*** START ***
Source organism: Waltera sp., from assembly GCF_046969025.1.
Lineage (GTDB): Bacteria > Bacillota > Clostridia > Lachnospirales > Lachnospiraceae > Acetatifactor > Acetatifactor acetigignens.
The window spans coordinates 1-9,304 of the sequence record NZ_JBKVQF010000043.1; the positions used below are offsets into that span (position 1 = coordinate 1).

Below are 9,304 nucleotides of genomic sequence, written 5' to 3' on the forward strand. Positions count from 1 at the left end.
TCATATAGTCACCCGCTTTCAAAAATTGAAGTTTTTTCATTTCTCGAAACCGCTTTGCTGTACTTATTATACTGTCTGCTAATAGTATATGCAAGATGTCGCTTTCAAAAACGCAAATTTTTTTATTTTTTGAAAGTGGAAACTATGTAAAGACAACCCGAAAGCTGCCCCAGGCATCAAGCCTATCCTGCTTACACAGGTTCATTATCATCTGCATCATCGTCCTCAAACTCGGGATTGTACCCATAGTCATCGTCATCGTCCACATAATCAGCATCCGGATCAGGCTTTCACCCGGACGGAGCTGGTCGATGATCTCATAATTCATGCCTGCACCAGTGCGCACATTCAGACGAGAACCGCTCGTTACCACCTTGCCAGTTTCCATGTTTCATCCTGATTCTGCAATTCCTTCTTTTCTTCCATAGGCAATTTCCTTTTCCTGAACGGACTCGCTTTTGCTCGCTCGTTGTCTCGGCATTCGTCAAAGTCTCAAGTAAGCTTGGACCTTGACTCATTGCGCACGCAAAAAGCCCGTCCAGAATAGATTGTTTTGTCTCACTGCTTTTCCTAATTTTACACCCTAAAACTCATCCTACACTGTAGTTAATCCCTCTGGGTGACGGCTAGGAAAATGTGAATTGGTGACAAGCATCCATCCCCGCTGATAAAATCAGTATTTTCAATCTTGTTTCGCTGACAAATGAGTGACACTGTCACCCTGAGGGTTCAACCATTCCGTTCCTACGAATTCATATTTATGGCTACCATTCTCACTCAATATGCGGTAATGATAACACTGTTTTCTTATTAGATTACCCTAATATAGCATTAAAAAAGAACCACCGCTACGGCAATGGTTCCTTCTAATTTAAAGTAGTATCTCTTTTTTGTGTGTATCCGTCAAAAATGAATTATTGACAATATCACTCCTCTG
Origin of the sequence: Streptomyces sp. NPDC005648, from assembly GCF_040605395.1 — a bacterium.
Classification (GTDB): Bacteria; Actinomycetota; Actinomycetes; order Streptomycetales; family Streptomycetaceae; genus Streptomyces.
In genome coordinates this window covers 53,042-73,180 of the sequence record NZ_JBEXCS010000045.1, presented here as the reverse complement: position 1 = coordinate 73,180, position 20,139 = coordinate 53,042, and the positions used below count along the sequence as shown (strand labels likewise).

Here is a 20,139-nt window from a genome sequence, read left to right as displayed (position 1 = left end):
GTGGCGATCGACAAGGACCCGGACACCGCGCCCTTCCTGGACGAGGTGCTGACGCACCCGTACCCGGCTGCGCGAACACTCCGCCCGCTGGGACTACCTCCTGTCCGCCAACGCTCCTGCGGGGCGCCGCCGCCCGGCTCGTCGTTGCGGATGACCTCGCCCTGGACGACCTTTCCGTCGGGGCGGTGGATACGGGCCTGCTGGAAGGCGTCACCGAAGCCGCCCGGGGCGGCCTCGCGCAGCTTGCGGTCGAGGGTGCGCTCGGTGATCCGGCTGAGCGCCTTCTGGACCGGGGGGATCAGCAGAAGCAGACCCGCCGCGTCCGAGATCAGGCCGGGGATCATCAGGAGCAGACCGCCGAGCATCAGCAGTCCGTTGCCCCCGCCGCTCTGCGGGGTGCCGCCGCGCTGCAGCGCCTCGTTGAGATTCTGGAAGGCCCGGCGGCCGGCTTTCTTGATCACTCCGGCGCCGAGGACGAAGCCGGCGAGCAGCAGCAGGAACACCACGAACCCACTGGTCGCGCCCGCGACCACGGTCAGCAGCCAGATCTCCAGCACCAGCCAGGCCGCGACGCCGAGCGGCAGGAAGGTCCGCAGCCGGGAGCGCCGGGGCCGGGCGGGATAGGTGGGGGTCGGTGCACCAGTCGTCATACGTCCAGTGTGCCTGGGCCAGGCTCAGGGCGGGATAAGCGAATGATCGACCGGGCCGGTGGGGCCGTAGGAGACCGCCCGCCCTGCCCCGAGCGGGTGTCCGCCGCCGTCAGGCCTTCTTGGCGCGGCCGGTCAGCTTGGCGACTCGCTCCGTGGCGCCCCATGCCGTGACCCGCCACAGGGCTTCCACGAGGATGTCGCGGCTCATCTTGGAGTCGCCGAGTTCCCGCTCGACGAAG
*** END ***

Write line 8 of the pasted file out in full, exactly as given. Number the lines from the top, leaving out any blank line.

In genome coordinates this window covers 53,042-73,180 of the sequence record NZ_JBEXCS010000045.1, presented here as the reverse complement: position 1 = coordinate 73,180, position 20,139 = coordinate 53,042, and the positions used below count along the sequence as shown (strand labels likewise).